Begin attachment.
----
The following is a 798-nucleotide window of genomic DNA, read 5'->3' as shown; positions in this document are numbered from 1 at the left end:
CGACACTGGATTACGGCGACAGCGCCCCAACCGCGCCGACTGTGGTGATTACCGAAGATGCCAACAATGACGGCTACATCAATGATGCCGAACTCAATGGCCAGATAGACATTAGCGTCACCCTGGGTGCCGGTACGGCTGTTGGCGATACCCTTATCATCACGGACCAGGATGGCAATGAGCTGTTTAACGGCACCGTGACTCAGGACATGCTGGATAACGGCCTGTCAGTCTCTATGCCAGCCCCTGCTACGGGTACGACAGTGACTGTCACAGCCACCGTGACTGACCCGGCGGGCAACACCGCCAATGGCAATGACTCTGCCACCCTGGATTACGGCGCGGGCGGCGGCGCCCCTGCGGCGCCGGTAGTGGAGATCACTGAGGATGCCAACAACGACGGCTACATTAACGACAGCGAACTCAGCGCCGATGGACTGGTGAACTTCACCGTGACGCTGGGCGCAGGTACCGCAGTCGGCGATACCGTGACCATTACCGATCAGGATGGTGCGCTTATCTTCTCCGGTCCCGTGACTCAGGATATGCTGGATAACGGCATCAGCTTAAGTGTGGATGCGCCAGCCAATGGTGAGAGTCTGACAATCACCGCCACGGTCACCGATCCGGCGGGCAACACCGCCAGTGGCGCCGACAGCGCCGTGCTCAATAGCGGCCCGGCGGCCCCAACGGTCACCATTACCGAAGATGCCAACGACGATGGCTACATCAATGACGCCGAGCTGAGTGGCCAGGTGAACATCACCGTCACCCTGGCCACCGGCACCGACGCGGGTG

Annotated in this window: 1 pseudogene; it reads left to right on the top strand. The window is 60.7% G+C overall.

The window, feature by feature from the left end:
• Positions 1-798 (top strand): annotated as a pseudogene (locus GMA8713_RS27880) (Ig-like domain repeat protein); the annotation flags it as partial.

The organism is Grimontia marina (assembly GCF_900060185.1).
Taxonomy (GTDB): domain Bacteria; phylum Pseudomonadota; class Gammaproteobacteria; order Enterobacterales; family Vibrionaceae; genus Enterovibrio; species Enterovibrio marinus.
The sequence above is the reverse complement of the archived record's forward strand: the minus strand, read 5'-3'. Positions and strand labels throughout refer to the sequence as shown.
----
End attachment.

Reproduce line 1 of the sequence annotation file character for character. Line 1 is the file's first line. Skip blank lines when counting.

The following is a 798-nucleotide window of genomic DNA, read 5'->3' as shown; positions in this document are numbered from 1 at the left end: